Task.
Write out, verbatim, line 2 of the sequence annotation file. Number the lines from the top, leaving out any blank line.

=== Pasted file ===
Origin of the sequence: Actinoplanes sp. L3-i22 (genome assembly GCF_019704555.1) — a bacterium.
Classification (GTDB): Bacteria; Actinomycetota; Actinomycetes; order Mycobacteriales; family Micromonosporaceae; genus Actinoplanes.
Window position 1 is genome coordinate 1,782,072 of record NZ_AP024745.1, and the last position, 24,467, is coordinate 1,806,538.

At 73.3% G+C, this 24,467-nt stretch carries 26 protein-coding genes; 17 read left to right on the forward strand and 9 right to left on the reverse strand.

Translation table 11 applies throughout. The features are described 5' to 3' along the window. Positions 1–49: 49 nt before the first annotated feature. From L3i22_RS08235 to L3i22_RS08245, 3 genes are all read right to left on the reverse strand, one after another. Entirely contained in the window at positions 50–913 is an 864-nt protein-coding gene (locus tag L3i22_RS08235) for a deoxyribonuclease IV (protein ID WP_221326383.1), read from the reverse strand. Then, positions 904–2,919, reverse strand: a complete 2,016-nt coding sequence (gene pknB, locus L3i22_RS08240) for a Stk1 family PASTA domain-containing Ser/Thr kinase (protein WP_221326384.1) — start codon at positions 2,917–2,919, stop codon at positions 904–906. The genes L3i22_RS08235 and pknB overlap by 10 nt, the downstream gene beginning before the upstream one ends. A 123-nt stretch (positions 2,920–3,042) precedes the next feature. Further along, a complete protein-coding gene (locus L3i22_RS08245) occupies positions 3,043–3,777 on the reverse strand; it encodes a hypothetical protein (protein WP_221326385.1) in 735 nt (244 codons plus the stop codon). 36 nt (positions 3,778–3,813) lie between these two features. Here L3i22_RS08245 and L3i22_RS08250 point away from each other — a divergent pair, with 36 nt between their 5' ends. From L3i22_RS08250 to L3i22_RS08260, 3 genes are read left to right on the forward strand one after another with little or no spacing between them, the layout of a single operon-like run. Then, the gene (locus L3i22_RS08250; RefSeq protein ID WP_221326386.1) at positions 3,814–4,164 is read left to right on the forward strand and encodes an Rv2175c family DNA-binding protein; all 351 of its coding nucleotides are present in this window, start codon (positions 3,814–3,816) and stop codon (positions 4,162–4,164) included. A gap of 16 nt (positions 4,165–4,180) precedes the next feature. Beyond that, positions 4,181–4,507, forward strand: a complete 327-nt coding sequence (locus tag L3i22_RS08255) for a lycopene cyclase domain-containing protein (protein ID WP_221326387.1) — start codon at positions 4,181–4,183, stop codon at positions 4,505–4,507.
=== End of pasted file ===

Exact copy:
Classification (GTDB): Bacteria; Actinomycetota; Actinomycetes; order Mycobacteriales; family Micromonosporaceae; genus Actinoplanes.